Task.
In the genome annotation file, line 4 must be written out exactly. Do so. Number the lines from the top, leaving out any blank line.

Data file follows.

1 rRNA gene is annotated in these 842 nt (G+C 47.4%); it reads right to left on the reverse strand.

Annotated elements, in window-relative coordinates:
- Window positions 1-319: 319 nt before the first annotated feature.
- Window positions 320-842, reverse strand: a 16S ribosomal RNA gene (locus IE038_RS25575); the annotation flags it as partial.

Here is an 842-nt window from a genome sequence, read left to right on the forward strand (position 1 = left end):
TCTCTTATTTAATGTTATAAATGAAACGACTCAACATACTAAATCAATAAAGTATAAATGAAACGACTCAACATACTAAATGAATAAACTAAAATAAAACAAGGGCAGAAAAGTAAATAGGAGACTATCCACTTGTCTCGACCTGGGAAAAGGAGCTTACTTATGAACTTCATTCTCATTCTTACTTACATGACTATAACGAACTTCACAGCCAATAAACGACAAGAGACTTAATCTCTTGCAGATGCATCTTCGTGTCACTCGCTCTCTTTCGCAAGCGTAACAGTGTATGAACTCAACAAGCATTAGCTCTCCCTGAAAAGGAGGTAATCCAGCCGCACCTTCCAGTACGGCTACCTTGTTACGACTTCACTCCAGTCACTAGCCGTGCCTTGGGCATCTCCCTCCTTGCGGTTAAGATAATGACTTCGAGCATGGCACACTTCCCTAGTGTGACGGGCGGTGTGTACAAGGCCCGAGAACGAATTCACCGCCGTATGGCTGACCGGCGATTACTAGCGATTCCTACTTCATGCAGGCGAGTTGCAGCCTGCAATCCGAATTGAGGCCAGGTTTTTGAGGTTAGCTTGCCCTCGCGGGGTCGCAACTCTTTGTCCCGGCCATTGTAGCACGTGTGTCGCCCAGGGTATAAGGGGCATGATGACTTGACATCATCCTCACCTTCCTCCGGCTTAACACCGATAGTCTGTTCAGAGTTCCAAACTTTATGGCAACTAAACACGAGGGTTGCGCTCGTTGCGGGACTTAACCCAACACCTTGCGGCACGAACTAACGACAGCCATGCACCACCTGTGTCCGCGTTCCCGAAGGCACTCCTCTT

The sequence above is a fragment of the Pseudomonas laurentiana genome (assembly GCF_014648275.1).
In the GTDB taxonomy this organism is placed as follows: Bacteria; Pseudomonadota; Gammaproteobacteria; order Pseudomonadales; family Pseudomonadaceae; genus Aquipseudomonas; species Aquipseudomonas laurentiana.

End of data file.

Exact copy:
- Window positions 320-842, reverse strand: a 16S ribosomal RNA gene (locus IE038_RS25575); the annotation flags it as partial.